Cary Michael Lambrix, convicted of the 1983 killings of two people, was scheduled to die by lethal injection in Florida on Feb. 11.
But on Jan. 12, the U.S. Supreme Court struck down the state's process for imposing the death penalty, and now the state Supreme Court has delayed Lambrix's execution until the courts can determine how to apply the high court's ruling.
The U.S. Supreme Court's ruling stems from the case of Timothy Lee Hurst, who was convicted of the 1998 murder of a co-worker at a restaurant in Pensacola. He was found guilty, but the judge — not the jury — was responsible for the "fact finding" that resulted in his death sentence. According to the Sixth Amendment, a jury must find each fact necessary to impose a sentence of death, not a judge.
As a result, the U.S. Supreme Court ruled that the way state judges handed out death sentences was unconstitutional. Now, NPR's Greg Allen reports, the state Supreme Court justices will have to decide whether the Hurst decision should be applied retroactively to 388 other people currently on Florida's death row, including Lambrix.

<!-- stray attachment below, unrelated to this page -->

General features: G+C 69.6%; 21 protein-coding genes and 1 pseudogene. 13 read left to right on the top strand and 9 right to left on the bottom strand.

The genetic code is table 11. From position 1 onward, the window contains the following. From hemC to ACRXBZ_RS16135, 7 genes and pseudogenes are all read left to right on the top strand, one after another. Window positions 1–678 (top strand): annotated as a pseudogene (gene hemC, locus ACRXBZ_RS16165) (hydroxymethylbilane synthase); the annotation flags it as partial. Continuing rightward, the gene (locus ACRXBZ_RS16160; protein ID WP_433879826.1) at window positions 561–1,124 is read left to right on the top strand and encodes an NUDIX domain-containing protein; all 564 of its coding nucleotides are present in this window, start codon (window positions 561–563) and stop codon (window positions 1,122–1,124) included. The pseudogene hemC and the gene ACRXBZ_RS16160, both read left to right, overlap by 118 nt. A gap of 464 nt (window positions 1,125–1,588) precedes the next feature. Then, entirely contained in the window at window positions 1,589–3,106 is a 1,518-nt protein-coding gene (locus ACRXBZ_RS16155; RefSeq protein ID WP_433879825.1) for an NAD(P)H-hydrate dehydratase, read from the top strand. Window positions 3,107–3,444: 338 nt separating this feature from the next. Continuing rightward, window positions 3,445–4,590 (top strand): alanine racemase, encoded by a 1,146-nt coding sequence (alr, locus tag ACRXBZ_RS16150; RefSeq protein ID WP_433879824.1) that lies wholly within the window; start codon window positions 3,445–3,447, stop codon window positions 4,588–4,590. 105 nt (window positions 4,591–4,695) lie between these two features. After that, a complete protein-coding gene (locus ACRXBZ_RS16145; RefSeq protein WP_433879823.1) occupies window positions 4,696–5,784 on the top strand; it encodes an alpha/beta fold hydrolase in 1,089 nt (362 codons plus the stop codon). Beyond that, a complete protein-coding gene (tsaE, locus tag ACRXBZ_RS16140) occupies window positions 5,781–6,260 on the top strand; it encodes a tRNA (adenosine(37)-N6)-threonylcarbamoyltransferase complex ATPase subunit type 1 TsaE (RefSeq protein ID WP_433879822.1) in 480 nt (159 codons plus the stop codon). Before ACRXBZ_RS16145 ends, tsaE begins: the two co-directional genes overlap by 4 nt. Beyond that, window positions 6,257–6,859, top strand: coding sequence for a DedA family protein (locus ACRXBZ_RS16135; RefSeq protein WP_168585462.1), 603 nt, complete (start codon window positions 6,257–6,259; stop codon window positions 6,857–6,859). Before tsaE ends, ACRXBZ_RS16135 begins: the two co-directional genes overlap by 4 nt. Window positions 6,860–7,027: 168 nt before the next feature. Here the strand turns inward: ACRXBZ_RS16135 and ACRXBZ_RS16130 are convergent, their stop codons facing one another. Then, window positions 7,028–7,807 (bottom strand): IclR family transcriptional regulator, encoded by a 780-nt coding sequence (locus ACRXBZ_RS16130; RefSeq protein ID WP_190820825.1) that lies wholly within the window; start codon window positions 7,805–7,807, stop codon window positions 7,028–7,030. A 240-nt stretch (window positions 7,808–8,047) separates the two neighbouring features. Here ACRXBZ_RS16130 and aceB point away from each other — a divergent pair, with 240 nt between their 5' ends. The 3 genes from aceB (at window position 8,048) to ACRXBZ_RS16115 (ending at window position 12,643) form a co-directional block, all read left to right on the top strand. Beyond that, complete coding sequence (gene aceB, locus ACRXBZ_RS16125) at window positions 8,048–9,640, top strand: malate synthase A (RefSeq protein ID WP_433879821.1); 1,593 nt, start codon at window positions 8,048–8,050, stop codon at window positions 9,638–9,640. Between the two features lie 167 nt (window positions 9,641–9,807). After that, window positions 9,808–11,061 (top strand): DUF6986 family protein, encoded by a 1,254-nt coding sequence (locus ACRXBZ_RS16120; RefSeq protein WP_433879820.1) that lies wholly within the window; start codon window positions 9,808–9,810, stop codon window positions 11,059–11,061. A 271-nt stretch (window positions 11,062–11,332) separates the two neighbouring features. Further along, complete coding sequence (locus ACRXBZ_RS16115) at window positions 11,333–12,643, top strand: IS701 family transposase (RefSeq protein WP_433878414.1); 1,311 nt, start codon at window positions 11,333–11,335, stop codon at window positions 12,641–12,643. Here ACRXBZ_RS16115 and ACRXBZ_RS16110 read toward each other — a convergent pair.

O.H. Eaton, a retired Florida circuit judge who is an expert on the death penalty, told Greg that applying the ruling to past cases won't necessarily result in new sentencing hearings for all convicts on Florida's death row.
"Because a lot of these cases are very old," Eaton said. "So I would suspect if there is going to be retroactive application, it's going to be reducing cases from death to life in prison."
The state, however, does not want the decision to be applied retroactively.
According to The Associated Press, Scott Browne of the Florida attorney general's office said the ruling should not apply to already decided cases and argued for the state to execute Lambrix on schedule.
Florida's nearly 400 prisoners on death row are the highest number in any state except California. It's not clear how many executions could be delayed.